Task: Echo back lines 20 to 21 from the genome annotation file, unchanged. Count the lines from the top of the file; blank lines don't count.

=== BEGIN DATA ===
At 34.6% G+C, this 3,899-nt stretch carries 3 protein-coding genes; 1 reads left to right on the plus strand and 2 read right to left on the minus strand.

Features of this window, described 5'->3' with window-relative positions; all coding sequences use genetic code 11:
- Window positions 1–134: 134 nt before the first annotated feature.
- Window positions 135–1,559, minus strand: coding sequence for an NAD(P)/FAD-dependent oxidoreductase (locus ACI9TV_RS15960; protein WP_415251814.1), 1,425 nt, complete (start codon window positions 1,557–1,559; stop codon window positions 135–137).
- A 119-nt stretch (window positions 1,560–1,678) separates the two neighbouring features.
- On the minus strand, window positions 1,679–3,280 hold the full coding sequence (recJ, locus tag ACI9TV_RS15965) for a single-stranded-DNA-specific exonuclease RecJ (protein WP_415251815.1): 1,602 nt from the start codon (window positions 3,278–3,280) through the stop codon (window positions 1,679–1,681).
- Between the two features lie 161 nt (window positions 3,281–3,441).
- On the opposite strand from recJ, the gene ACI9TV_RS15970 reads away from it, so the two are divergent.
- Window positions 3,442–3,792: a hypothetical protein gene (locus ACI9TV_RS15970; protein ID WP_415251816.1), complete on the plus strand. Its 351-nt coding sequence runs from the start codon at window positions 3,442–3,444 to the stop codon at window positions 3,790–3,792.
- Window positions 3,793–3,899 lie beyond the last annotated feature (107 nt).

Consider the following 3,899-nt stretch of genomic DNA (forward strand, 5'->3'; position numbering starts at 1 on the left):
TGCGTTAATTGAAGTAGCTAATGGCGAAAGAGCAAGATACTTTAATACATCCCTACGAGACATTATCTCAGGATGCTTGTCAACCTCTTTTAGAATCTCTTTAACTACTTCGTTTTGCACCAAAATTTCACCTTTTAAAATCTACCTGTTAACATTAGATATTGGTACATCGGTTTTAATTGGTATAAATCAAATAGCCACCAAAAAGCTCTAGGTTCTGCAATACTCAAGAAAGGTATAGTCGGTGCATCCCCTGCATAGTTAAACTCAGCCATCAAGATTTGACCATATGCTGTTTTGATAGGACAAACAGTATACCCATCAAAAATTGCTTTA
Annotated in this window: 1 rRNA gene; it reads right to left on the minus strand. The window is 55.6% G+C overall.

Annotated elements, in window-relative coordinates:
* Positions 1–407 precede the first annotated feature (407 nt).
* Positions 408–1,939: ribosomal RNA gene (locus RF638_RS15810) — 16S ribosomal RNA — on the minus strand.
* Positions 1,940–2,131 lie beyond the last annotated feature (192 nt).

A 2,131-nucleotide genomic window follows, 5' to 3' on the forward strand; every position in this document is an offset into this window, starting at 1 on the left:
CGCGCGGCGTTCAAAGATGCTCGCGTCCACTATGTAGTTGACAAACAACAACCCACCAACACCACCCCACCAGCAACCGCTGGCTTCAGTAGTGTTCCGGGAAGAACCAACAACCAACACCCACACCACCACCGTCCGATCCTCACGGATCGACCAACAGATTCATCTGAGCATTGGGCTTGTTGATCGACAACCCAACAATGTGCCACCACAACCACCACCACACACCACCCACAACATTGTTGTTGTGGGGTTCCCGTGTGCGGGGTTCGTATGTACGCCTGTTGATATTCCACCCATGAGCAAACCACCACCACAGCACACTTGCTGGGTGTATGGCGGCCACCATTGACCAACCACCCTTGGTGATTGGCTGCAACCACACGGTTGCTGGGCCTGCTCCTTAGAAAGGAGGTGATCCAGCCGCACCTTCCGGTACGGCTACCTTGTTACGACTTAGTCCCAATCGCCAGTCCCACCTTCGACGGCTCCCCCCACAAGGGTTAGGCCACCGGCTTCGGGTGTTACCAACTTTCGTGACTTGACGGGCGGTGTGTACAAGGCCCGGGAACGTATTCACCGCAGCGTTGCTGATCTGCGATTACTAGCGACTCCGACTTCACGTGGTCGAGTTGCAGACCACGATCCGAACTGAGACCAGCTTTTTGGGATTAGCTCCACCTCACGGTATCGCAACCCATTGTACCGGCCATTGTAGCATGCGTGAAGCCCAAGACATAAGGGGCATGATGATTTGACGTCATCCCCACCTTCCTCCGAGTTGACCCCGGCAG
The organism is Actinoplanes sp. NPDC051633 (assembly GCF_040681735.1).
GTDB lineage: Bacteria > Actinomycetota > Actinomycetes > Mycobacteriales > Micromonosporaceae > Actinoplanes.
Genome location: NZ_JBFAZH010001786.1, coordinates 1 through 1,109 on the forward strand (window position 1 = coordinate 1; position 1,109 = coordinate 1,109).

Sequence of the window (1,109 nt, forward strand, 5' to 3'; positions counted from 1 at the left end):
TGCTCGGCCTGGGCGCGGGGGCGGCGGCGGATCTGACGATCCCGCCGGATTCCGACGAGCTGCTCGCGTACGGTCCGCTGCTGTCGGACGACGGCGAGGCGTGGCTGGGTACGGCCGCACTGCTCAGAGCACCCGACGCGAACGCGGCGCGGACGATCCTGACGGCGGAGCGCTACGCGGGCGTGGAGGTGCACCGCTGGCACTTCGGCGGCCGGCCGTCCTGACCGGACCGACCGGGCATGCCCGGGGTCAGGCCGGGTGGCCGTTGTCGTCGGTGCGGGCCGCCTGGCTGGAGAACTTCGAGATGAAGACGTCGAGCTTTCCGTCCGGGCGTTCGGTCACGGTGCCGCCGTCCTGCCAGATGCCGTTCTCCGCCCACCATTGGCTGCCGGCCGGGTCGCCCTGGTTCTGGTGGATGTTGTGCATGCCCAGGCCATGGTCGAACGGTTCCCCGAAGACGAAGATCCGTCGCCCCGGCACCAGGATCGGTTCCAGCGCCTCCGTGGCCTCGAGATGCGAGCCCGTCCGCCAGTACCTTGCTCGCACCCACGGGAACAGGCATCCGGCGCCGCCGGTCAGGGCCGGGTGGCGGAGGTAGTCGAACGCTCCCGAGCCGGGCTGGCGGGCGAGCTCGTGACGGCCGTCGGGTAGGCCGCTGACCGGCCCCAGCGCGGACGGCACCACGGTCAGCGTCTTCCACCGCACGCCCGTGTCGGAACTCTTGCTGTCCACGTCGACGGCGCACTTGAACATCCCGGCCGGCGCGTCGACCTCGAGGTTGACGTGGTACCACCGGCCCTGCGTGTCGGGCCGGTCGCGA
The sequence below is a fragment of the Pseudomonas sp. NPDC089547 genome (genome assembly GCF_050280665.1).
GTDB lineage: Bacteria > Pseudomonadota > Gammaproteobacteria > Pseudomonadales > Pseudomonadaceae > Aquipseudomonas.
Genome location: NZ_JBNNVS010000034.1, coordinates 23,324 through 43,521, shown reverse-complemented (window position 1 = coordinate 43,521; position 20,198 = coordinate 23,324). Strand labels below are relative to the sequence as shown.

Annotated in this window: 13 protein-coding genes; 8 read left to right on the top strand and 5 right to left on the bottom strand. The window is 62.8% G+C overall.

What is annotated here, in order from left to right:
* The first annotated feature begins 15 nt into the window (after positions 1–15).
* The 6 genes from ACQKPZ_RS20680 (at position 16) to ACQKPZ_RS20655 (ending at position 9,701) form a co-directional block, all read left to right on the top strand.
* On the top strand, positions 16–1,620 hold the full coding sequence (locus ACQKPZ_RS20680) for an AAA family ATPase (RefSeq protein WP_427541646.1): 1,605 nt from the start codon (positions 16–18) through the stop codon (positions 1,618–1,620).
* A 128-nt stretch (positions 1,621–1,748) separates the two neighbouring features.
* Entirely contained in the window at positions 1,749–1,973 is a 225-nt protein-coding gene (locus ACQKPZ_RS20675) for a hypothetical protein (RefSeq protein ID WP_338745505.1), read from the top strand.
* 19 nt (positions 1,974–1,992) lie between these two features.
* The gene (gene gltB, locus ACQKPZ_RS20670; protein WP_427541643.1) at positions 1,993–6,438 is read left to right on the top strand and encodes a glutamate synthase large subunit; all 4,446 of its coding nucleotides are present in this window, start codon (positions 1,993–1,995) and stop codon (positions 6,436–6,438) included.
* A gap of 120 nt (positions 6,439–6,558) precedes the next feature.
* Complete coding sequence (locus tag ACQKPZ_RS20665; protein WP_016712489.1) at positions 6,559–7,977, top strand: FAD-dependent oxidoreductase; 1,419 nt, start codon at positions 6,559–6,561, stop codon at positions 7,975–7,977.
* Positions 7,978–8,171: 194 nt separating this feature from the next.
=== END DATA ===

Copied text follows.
The organism is Actinoplanes sp. NPDC051633 (assembly GCF_040681735.1).
GTDB lineage: Bacteria > Actinomycetota > Actinomycetes > Mycobacteriales > Micromonosporaceae > Actinoplanes.